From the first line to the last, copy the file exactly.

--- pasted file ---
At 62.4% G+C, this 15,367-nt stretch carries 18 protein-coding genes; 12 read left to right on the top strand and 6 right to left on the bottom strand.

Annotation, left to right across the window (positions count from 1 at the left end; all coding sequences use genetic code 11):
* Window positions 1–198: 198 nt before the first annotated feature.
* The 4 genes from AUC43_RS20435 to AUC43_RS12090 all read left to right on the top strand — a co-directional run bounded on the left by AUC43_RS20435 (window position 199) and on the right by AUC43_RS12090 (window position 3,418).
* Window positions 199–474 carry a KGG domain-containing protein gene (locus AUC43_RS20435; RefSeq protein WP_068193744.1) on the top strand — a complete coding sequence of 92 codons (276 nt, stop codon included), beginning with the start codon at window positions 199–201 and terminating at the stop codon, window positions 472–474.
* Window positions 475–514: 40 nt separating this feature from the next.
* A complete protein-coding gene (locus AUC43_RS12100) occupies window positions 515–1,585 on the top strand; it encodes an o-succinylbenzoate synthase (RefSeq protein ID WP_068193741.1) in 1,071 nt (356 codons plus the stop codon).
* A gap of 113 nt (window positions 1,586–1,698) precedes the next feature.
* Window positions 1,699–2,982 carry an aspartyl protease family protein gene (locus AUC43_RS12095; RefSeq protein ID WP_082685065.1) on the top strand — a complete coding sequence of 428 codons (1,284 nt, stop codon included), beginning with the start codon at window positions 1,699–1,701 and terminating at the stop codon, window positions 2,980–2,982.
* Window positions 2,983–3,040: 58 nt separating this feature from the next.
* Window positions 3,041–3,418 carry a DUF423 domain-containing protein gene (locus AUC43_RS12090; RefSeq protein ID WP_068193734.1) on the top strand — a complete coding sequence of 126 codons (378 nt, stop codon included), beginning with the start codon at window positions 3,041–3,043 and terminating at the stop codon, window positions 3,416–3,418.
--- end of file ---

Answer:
At 62.4% G+C, this 15,367-nt stretch carries 18 protein-coding genes; 12 read left to right on the top strand and 6 right to left on the bottom strand.

Annotation, left to right across the window (positions count from 1 at the left end; all coding sequences use genetic code 11):
* Window positions 1–198: 198 nt before the first annotated feature.
* The 4 genes from AUC43_RS20435 to AUC43_RS12090 all read left to right on the top strand — a co-directional run bounded on the left by AUC43_RS20435 (window position 199) and on the right by AUC43_RS12090 (window position 3,418).
* Window positions 199–474 carry a KGG domain-containing protein gene (locus AUC43_RS20435; RefSeq protein WP_068193744.1) on the top strand — a complete coding sequence of 92 codons (276 nt, stop codon included), beginning with the start codon at window positions 199–201 and terminating at the stop codon, window positions 472–474.
* Window positions 475–514: 40 nt separating this feature from the next.
* A complete protein-coding gene (locus AUC43_RS12100) occupies window positions 515–1,585 on the top strand; it encodes an o-succinylbenzoate synthase (RefSeq protein ID WP_068193741.1) in 1,071 nt (356 codons plus the stop codon).
* A gap of 113 nt (window positions 1,586–1,698) precedes the next feature.
* Window positions 1,699–2,982 carry an aspartyl protease family protein gene (locus AUC43_RS12095; RefSeq protein ID WP_082685065.1) on the top strand — a complete coding sequence of 428 codons (1,284 nt, stop codon included), beginning with the start codon at window positions 1,699–1,701 and terminating at the stop codon, window positions 2,980–2,982.
* Window positions 2,983–3,040: 58 nt separating this feature from the next.
* Window positions 3,041–3,418 carry a DUF423 domain-containing protein gene (locus AUC43_RS12090; RefSeq protein ID WP_068193734.1) on the top strand — a complete coding sequence of 126 codons (378 nt, stop codon included), beginning with the start codon at window positions 3,041–3,043 and terminating at the stop codon, window positions 3,416–3,418.